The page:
Mom, second victim testify in sexual assault trial of Carbondale man
GLENWOOD SPRINGS — The mother of one 18-year-old alleged victim of sexual assault along with a second alleged victim in the case who is now 14 years old, both testified that Carbondale resident Gustavo Flores-Rosario, 54, molested the two young girls in different episodes starting about a decade ago, while the girls and Flores-Rosario were neighbors in the same mobile home park in Carbondale.
According to testimony, the alleged assaults took place mostly at Flores-Rosario’s home, although some took place in a vehicle owned by the defendant, and were connected to big neighborhood parties hosted by the defendant for neighboring parents and their children.
Attorney Bill Schubert, representing Flores-Rosario, has used his cross-examination of prosecution witnesses to poke holes in the time-lines cited by Deputy District Attorney Steve Mallory, largely by closely questioning the witness about details and dates of the alleged incidents and other aspects of the case.
One clear difficulty encountered by both attorneys is the language barrier presented by many witnesses, who are native Spanish speakers testifying through interpreters, and who often asked both attorneys to repeat their questions and took considerable time in answering.
“The language barrier certainly doesn’t help,” remarked a frustrated Schubert during a break in the proceedings on Tuesday.
The amount of time spent questioning witnesses also was troubling District Judge Daniel Petre, who at one point on Tuesday morning declared, “I think counsel [attorneys for both sides] need to pick up the pace.” He had cautioned the attorneys moments earlier that he was worried “we’re going to run out of time” with only three full days left to finish the trial by Friday at 5 p.m.
The names of the two alleged victims are being withheld because the incidents in question took place when both were minors, each about the age of 9 or 10 at the time. Tuesday was the third day of a six-day trial that began on Nov. 1 with individual interviews of potential jurors.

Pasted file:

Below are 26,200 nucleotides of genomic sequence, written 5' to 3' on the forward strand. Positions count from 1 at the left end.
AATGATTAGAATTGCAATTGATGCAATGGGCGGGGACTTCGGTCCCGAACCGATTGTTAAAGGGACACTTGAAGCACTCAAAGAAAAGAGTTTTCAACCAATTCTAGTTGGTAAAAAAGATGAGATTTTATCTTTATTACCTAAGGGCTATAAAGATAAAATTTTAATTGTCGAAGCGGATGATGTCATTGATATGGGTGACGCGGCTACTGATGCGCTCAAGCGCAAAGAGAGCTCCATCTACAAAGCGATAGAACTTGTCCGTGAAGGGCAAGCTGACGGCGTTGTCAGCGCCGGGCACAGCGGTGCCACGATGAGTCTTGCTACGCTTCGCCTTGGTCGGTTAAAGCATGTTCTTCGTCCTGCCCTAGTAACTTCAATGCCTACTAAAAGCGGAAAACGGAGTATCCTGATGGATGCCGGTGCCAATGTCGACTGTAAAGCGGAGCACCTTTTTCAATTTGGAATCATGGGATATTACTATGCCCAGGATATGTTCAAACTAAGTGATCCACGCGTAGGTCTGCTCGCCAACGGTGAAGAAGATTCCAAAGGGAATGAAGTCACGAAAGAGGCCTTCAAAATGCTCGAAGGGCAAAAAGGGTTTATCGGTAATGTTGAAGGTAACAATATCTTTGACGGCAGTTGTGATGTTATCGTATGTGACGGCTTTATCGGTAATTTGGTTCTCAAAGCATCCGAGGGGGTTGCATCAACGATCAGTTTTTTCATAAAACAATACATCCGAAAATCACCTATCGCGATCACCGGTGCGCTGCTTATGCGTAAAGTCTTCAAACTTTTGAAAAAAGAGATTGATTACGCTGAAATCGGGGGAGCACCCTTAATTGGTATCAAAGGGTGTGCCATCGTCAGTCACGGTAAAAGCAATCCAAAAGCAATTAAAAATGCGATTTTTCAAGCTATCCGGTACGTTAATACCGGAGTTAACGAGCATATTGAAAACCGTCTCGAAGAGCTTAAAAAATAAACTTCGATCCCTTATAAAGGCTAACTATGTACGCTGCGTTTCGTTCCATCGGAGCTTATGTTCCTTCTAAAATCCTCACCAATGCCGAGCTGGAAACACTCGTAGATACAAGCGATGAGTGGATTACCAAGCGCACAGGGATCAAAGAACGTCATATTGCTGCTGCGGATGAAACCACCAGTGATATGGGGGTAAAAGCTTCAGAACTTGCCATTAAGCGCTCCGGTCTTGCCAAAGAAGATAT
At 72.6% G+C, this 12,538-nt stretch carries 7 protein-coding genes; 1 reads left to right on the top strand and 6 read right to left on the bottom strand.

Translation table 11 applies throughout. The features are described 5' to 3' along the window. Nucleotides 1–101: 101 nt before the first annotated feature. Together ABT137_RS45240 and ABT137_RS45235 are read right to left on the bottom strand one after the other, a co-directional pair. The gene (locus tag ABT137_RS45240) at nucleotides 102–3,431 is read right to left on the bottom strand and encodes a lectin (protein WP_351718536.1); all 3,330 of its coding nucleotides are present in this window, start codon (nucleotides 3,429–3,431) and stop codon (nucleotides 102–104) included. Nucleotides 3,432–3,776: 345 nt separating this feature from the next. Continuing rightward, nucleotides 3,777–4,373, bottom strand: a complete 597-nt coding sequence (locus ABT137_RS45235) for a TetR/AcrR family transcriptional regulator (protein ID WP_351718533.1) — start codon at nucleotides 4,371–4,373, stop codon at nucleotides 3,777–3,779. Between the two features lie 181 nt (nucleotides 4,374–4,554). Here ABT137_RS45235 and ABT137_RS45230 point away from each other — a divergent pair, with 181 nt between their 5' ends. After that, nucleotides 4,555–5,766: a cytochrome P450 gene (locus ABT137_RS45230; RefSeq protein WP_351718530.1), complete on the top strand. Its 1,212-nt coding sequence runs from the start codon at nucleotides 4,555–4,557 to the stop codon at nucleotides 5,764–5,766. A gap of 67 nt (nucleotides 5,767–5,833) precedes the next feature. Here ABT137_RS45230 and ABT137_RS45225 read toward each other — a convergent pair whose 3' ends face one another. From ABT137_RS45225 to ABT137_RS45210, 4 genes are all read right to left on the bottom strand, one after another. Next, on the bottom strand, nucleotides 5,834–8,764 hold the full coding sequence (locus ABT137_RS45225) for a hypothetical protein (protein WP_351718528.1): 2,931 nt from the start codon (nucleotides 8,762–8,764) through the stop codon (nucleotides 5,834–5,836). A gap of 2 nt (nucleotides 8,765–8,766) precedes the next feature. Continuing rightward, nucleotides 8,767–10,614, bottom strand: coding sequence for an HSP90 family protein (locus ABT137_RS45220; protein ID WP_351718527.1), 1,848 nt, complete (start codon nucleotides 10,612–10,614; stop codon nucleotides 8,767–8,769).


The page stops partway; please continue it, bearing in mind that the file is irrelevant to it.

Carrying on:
According to testimony before Judge Petre, and court records, Flores-Rosario on one occasion about 10 years ago tried to touch the private parts of the older of the two girls, who is now 18, by convincing her to show him her appendicitis scar and then slipping his hand into her pants to touch her vagina.
The alleged series of incidents involving the young girl, according to testimony and court documents, happened also when the girl was about 9 years old, roughly four years after the incident involving the older girl.
The mother of the older of the two alleged victims, whose name also is being withheld to avoid identifying the girls, testified on Tuesday that she always believed her daughter’s story, although the mom admitted that she did nothing about it because she was fearful about “getting in trouble” by “being in the situation that we are in now.”
When Schubert pressed the mother about her daughter’s testimony that her mom did not believe her, the mother said, “She thinks that I don’t believe her because I didn’t do anything, but I do believe her.”
Two Carbondale police officers who testified, officers Fred Williams and Michael Zimmerman, together with officer Nino Santiago, investigated the case and found it to be credible enough to arrest Flores-Rosario and present the case to the district attorney for the prosecution.
Williams was pressed by Schubert about details of a “forensic interview” of the older victim by a specialist at the Riverbridge child advocacy center, concerning whether or not the alleged victim was consistent in her claim that Flores-Rosario had actually touched her private parts or had stopped short of that by saying Flores-Rosario’s hand had only gotten “halfway down there.”
Asked for his impression of her story, Williams said simply, “My impression was attempted sexual assault on a child.”
Zimmerman testified for the prosecution that there had been a total of nine forensic interviews conducted in the investigation, to determine if there were any additional victims who would implicate Flores-Rosario, and that none had turned up.
“So all you have is their allegations,” Schubert declared, and the results of a “pretext call” made to the defendant by one of the alleged victims at the behest of police investigators.
In that call, the younger of the alleged victims talked with the defendant in an attempt to elicit a confession or confirmation of her accusations, said Zimmerman, and to “validate” whether formal charges were warranted.
Schubert referred to portions of the transcript of that call, when the defendant suggested the girl needed counseling and asked to talk with the girl’s father about the matter.
Zimmerman agreed with Schubert’s contention that those statements, taken by themselves, would not be viewed as evidence of a crime, indicating that other portions of the “pretext call” led to the filing of charges.
The trial is due to resume today at 8:30 a.m., and is scheduled to continue through Friday.
Flores-Rosario is being held in the Garfield County Jail in lieu of payment of a $25,000 bond, as well as an immigration “hold” ordered by the federal Immigration and Customs Enforcement division of the Department of Homeland Security.
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